• I’ve made a lot of recipes from The Perfect Scoop and would have to say that it’s best not to think of Kirsch as optional. I just have DeKuyper brand, but it definitely adds a lot to fruit sorbets. I’ve tried the base before and after adding it, and the difference is dramatic. Leaving it out is kind of like skipping the vanilla in a cookie recipe. I even came up with my own sorbet recipe using it, but added “or peach schnapps, vodka” etc. just in case people didn’t have it (but I’m sure kirsch would be best).

    Maybe I’ll have to invest in one of the better brands sometime. I’ve also been meaning to get some Chartreuse to use in your mousse recipe from The Sweet Life in Paris.

  • Frank: I haven’t tried that, but it sounds great. I know there are many countries that have their own distillations, specifically in Eastern Europe, and I wish I could try them all!

    ben & diane: Ditto on those brands! There’s so many interesting eaux de vie out there, aren’t there?

    Ben: I don’t like to make it optional, since as you said, it’s pretty important. But for folks avoiding alcohol, people ask me all the time if it’s listed in a recipe, if they have to use it. That DeKuyper kirsch is okay, but once you’re done with the bottle, check out a better brand-you won’t be disappointed.

  • I was fortunate to get my hands on some fresh sour cherries (here in the bay area that’s almost unheard of) and made a cherry pie with them. Recalling this post about the kirsch and fruit, and another post elsewhere about leaving pits in cherries in Clafoutis for the slight almond flavoring they lend, I amalgamated the two, but with a twist. As I pitted the cherries, I put a Tbsp or two of Kirshwasser in the pit bowl. It took about 45 minutes to pit those little suckers and when I was done, I stirred them well and let them soak a while, then dumped the kirsch/pit juice into the cherries prep as my flavoring and soaked it there again for a while. It was incredibly good. I will never use almond extract again with fresh cherries and instead, use my kirsch pit-stop flavoring from now on! I’d have never even thought of it without you! Thanks so much!

  • Oh, I’ll have to dig out that bottle kirsch from the back of the liquor cabinet. I’m sure I bought it to make trifle, but since we’ve gone gluten-free, I haven’t made trifle in some time. I’ve got a lot of seasonal fruit around now, so I’m sure I can come up with some gluten-free uses for kirsch.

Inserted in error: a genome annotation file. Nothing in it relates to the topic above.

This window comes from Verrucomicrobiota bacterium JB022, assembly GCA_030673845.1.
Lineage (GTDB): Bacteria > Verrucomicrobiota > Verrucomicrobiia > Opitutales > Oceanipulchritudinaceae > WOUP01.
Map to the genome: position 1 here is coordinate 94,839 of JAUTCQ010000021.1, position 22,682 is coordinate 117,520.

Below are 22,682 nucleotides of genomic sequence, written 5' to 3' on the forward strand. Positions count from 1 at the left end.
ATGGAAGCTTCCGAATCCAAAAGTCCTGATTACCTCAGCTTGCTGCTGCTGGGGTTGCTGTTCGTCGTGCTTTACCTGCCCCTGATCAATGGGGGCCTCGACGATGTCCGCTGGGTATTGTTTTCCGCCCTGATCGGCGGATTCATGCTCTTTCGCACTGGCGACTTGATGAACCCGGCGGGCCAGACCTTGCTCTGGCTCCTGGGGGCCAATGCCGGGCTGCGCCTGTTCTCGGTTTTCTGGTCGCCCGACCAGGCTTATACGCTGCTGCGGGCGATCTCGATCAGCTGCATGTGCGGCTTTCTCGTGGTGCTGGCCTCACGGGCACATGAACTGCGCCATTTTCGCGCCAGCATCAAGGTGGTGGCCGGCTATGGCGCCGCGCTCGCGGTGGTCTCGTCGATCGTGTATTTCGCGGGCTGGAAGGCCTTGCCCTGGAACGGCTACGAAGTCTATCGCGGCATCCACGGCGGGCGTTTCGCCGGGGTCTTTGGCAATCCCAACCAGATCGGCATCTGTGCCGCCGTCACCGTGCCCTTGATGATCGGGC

• We just went foraging for wild plums and came home with 60lbs! I was hoping to start making jam this evening (for the first time), but after reading your info on kirsch, I may have to make a trip to the market first!

    Thank you! Love your recipes!

  • My son signed me up to bake a cherry clafoutis for his french class. didn’t know what kirsch was until i found this web site. It sounds too expensive for me so i think i’ll just add some chambord (that was a gift) to it instead. should be good, right?

  • What do you think about Luxardo kirsch? I really love those expensive Luxardo gourmet maraschino cherries that are sold in restaurant supply shops and specialty food stores. They are very dark in color and have an addictive and deep flavor. I like them particularly in financiers.

    Jars of Luxardo cherries are quite expensive, but I prefer using this in my baking over the cheap and usual brightly-colored maraschino cherries found in the supermarkets made with corn syrup.

    I ask about Luxardo kirsch because I am interested in creating my own version of Luxardo maraschino cherries at home using kirsch or something similar to rumtopf and was wondering not only what you thought of this brand or kirsch. but also if you had a recipe for preparing kirsch-soaked cherries.

    I’d like to make large batches of them to store them for later use or whenever I’d need them for baking/recipes (cakes, financiers, bars). How long would I have to preserve these cherries in the kirsch and how should they be stored?

  • Luxardo is quite good. I don’t have a recipe on the site for those cherries but you can likely find one online.

  • Nice selection, but also consider the Swiss brands, which is quite a few instances are less costly than the French. Remember Kirsch is originally a Swiss, Alsatian thing (ergo the German name). My old home was in the center of Kirsch country, a stone’s throw from one of the best known distilleries, no defunct. We picked the cherries for extra cash in the summer.
    Interesting aside: All farmers in the northwest Schweiz with orchards take some of the cherries to a distiller for their own use. Each farmer is allowed two liters per cow tax free to wipe down the udders. Very little of that ever sees a barn. I have some. It burns with a pure blue flame. The really good stuff is over 100 proof and can drop a man in a couple of jiggers.
    The distillers are fussy. No stems or leaves can get into the mix, as they make the resulting liquor bitter. When city dwellers come out into the hills and grow cherries for hooch, they they take revenge on them by telling them to be sure to leave on stems and leaves. You get it.
    If you are ever around Nuglar or the area near Basel called Dornachberg in summer go out and see the cherry road. It’s breathtakingly beautiful with the hills alight with the blooms.
    I would say also that anything from Alsace will probably do. I sometimes use pruneaux or mirabelle instead, but they are by no means cheaper.